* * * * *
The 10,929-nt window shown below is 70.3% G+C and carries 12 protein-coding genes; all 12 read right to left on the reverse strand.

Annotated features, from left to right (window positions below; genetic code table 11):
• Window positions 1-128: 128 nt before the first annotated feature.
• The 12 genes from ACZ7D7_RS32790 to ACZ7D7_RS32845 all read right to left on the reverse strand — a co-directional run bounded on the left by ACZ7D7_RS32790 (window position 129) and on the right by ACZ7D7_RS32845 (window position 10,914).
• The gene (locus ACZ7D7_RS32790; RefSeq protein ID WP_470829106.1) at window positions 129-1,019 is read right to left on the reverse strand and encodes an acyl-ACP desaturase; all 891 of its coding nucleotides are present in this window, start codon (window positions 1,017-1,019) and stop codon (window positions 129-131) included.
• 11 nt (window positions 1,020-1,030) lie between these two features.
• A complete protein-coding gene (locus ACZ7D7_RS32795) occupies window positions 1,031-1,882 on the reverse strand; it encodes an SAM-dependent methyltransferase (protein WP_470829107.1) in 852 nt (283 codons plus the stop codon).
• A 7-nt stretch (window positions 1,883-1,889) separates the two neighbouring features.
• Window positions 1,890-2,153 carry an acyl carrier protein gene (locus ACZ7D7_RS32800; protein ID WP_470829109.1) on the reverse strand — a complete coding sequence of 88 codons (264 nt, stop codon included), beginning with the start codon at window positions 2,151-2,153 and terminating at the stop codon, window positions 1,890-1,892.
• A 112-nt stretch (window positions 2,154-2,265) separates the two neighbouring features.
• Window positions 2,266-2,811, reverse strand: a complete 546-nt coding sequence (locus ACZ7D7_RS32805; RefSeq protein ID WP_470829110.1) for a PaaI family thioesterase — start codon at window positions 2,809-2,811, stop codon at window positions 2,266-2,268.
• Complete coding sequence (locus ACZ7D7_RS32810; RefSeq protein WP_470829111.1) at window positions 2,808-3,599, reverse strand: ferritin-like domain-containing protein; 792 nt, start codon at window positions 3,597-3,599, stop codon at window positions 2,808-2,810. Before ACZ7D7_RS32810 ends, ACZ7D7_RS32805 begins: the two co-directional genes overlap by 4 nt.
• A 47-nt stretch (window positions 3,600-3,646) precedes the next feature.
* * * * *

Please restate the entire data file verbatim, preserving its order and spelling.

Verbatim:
The 10,929-nt window shown below is 70.3% G+C and carries 12 protein-coding genes; all 12 read right to left on the reverse strand.

Annotated features, from left to right (window positions below; genetic code table 11):
• Window positions 1-128: 128 nt before the first annotated feature.
• The 12 genes from ACZ7D7_RS32790 to ACZ7D7_RS32845 all read right to left on the reverse strand — a co-directional run bounded on the left by ACZ7D7_RS32790 (window position 129) and on the right by ACZ7D7_RS32845 (window position 10,914).
• The gene (locus ACZ7D7_RS32790; RefSeq protein ID WP_470829106.1) at window positions 129-1,019 is read right to left on the reverse strand and encodes an acyl-ACP desaturase; all 891 of its coding nucleotides are present in this window, start codon (window positions 1,017-1,019) and stop codon (window positions 129-131) included.
• 11 nt (window positions 1,020-1,030) lie between these two features.
• A complete protein-coding gene (locus ACZ7D7_RS32795) occupies window positions 1,031-1,882 on the reverse strand; it encodes an SAM-dependent methyltransferase (protein WP_470829107.1) in 852 nt (283 codons plus the stop codon).
• A 7-nt stretch (window positions 1,883-1,889) separates the two neighbouring features.
• Window positions 1,890-2,153 carry an acyl carrier protein gene (locus ACZ7D7_RS32800; protein ID WP_470829109.1) on the reverse strand — a complete coding sequence of 88 codons (264 nt, stop codon included), beginning with the start codon at window positions 2,151-2,153 and terminating at the stop codon, window positions 1,890-1,892.
• A 112-nt stretch (window positions 2,154-2,265) separates the two neighbouring features.
• Window positions 2,266-2,811, reverse strand: a complete 546-nt coding sequence (locus ACZ7D7_RS32805; RefSeq protein ID WP_470829110.1) for a PaaI family thioesterase — start codon at window positions 2,809-2,811, stop codon at window positions 2,266-2,268.
• Complete coding sequence (locus ACZ7D7_RS32810; RefSeq protein WP_470829111.1) at window positions 2,808-3,599, reverse strand: ferritin-like domain-containing protein; 792 nt, start codon at window positions 3,597-3,599, stop codon at window positions 2,808-2,810. Before ACZ7D7_RS32810 ends, ACZ7D7_RS32805 begins: the two co-directional genes overlap by 4 nt.
• A 47-nt stretch (window positions 3,600-3,646) precedes the next feature.